1. Discover or suspect that sedentary lifestyles are causing people health problems.
  2. Further discover to your shock and horror that people are doing this for such damaging inexplicable reasons as earning a living in an occupation requiring mostly/entirely sedentary desk work.
  3. Point out how easy it would be if people would just think a little and spend a bit more of their day exercising. Everyone wants to live longer right? People are so silly. It’s not like there’s some kind of counter-incentive encouraging them to do the job they’re paid for. They just don’t know how unhealthy it is to sit around all day!
  4. Break the exercise up into bite sized portions so as to point out that it’s even easier than people think. It’s not an hour a day! It’s 30 minutes a day! Plus 30 minutes extra, in small units of time!
  5. Profit!

There are even advanced forms of this manoeuvre. For example, you could set up some kind of cycle. Because people don’t spend much time with their children either! And they don’t cook healthy meals from scratch! And employers have noticed that their employees are oddly unwilling to work the long hours this tough economy requires! If we just remind them about all of these things, they’ll be able to find an hour a day to exercise, another half hour for changing clothes and showering and such for exercise reasons, an hour a day for cooking, a couple of hours for the kids, an hour for commuting, ten or eleven hours for the office and then there’s still the opportunity to remind them that seven and a half hours sleep is really only just acceptable and that we’re probably designed for more!

Oh, did I say an hour of exercise every day? Oops. That’s pretty nice of me. Actually you just need three or four. Caring for yourself: it’s all about the ‘just’.

The meaning of the word ‘healthy’

I’m not opposed to words having multiple meanings or even skipping around and settling on whole new meanings. As a matter of selfishness, I support polysemy, because my research field is lexical semantics. The more ambiguity, the better, say the ranks of computational linguists needing employment. And language change should be as fast as possible. No, faster.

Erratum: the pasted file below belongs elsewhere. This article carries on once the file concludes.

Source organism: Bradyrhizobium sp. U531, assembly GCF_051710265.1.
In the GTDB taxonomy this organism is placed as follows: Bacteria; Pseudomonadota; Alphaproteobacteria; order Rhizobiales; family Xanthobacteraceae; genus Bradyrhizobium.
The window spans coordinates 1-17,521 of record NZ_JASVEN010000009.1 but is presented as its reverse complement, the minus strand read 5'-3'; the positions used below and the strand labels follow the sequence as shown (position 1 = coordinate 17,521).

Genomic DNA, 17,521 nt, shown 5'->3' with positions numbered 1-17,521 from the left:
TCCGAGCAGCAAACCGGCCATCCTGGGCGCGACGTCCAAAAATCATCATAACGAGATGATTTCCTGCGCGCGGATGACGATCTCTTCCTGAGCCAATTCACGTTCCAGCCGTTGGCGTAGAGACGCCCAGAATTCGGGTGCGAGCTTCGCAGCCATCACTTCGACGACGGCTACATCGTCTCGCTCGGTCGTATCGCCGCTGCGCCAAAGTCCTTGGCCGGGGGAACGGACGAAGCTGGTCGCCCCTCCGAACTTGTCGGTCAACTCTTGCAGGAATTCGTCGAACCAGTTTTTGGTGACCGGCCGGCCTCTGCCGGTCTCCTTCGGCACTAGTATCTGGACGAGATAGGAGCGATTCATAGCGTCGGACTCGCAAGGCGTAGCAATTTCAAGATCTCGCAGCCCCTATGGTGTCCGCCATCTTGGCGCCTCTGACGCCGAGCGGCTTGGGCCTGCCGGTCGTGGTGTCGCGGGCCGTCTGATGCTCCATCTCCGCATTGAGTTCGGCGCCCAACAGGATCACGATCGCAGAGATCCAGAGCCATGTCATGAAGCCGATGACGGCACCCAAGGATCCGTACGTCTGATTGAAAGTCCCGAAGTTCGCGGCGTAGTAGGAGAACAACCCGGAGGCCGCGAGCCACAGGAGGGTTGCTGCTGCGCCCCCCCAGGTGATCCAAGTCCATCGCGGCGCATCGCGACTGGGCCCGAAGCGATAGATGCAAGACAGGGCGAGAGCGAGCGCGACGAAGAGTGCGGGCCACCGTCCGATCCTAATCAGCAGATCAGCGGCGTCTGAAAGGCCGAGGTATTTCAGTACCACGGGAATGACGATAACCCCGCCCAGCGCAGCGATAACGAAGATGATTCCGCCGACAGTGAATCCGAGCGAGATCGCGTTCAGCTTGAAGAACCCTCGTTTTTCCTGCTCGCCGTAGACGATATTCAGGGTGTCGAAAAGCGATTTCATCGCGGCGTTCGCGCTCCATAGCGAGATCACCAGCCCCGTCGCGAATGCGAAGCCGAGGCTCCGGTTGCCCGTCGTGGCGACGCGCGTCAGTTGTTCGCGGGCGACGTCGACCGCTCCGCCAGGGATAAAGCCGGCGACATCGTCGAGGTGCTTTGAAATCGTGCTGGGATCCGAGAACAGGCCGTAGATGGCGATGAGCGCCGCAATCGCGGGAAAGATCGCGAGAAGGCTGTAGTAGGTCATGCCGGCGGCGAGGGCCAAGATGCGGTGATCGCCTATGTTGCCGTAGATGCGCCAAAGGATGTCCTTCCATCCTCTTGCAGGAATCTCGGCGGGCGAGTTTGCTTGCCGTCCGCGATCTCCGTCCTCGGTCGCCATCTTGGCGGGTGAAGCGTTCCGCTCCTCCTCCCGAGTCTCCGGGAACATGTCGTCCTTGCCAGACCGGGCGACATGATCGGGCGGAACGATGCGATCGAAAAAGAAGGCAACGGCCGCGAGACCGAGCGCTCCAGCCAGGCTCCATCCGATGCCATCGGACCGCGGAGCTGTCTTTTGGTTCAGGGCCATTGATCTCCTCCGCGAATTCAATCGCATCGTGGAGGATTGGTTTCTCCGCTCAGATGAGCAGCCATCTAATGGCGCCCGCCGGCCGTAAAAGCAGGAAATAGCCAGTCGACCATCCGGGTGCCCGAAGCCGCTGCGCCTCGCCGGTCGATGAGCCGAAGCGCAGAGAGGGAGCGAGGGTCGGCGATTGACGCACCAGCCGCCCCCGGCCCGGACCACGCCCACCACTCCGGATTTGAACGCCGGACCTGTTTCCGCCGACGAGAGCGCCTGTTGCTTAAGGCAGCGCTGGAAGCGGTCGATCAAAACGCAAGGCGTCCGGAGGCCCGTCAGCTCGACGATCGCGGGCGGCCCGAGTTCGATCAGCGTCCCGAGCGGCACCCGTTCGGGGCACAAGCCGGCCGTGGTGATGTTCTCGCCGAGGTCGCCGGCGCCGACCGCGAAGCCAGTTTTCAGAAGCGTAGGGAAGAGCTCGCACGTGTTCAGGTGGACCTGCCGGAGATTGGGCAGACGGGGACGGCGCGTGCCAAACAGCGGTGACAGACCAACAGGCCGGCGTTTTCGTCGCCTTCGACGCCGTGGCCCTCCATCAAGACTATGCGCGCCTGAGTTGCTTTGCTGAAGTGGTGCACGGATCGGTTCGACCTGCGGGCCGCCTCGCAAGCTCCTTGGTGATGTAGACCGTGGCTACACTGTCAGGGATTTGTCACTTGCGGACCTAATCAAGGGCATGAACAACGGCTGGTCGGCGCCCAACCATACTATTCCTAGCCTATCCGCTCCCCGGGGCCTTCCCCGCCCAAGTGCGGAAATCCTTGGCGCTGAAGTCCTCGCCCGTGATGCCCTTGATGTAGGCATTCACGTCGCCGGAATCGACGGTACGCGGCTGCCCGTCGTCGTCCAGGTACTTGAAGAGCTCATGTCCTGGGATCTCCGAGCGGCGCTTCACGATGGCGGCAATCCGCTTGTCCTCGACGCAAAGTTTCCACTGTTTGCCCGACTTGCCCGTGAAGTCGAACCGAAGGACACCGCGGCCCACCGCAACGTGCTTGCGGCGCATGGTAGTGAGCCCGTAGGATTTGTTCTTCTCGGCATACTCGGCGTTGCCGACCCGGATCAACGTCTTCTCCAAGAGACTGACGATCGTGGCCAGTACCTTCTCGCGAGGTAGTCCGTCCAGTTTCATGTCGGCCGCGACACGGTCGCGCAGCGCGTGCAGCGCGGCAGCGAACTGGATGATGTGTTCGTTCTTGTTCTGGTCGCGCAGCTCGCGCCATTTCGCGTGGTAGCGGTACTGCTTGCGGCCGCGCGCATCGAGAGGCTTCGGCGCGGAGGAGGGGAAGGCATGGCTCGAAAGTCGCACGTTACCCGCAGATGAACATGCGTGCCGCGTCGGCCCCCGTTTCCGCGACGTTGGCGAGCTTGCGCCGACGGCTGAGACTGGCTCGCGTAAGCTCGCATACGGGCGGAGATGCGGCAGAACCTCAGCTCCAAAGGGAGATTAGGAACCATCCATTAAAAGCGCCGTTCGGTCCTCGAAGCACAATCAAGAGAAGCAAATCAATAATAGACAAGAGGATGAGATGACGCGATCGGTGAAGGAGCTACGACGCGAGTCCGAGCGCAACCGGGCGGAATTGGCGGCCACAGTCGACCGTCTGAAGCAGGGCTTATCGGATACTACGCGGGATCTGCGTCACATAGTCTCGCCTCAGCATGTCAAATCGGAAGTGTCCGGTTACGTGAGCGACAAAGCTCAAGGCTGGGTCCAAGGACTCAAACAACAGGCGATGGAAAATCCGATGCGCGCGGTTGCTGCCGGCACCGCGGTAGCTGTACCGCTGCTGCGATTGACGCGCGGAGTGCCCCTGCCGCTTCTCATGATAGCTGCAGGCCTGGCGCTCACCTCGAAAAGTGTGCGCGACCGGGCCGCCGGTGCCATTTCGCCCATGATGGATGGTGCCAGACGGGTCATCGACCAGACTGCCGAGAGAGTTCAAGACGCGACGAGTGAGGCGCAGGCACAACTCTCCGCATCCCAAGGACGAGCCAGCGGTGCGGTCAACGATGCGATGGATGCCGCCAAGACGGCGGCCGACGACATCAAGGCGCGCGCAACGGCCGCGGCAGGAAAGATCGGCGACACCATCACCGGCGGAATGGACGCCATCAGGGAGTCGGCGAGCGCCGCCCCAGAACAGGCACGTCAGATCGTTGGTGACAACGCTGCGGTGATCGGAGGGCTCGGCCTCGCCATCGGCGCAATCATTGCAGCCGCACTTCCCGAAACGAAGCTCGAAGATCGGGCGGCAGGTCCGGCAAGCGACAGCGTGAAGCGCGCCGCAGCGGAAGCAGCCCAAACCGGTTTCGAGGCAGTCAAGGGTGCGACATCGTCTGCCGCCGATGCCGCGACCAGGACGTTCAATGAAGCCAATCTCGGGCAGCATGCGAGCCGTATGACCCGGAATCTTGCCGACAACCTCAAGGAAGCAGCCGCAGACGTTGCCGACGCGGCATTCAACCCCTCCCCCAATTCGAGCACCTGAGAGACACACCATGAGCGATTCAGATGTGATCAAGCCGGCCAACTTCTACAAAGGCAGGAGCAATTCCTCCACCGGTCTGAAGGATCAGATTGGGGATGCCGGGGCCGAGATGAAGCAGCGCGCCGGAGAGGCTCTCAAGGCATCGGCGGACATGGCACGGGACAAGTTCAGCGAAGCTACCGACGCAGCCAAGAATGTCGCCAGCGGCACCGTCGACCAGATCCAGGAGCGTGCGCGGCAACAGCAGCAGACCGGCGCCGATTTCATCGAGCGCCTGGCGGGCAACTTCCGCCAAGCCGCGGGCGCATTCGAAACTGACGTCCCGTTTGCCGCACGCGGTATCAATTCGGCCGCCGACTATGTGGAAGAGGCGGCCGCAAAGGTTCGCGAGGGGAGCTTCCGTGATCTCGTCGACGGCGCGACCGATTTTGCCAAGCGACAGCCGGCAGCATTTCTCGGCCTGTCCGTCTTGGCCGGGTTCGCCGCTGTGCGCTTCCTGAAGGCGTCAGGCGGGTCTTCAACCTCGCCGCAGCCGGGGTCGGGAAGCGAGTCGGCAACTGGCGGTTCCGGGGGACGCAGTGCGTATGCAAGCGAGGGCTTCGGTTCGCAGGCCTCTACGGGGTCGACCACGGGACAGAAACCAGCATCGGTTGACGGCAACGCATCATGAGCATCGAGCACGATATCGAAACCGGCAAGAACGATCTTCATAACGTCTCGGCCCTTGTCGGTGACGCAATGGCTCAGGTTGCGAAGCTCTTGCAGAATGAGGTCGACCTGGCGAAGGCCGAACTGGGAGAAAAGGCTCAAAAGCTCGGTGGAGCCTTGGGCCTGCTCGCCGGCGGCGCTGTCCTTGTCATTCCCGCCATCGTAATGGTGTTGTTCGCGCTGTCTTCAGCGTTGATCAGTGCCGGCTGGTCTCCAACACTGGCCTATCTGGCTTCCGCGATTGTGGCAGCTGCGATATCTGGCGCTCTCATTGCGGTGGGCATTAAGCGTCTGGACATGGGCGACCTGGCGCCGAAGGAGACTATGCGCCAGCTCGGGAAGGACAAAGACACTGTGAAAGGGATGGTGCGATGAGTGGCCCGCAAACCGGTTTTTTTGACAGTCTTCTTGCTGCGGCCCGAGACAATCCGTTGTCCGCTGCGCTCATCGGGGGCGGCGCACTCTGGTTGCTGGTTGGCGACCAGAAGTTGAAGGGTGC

Nevertheless, after a heated discussion around Health At Any Size/fat acceptance issues (see Don’t You Realize Fat Is Unhealthy? for one statement of what is up with that, note that I’m less competent to argue the merits than Kate Harding, or, possibly, you dear reader, so do your own research) I noticed one ambiguity that got in the way: the word ‘healthy’.

Here’s one definition: a person who is healthy does not have disease.

Here’s another definition: a person who is healthy is doing things correlated (or thought to be) with not having disease, or at least not developing further disease very rapidly.

And people slide around between these all the time, both as a matter of deliberate rhetorical strategy and as a matter of sloppiness. And there is thus some genuine confusion in which people almost slide right along from I work out three times a week to I will never die, or, actually, now that you mention it, age. Pretty much no one is completely healthy under either definition of the word, but best efforts under the second do not automatically make you healthy under the first (or vice versa). Nothing will. There is no magic bullet. As someone pointed out to me in an, alas, unquotable location, life, in fact, is something of an anti-magic bullet, in that the greatest risk factor for many diseases is age.

I think the biggest place this confusion happens is people saying I am so much healthier when they mean either I am so much fitter or I weigh so much less. Which becomes a problem when they actually think they mean I have less diseases now. Only possibly.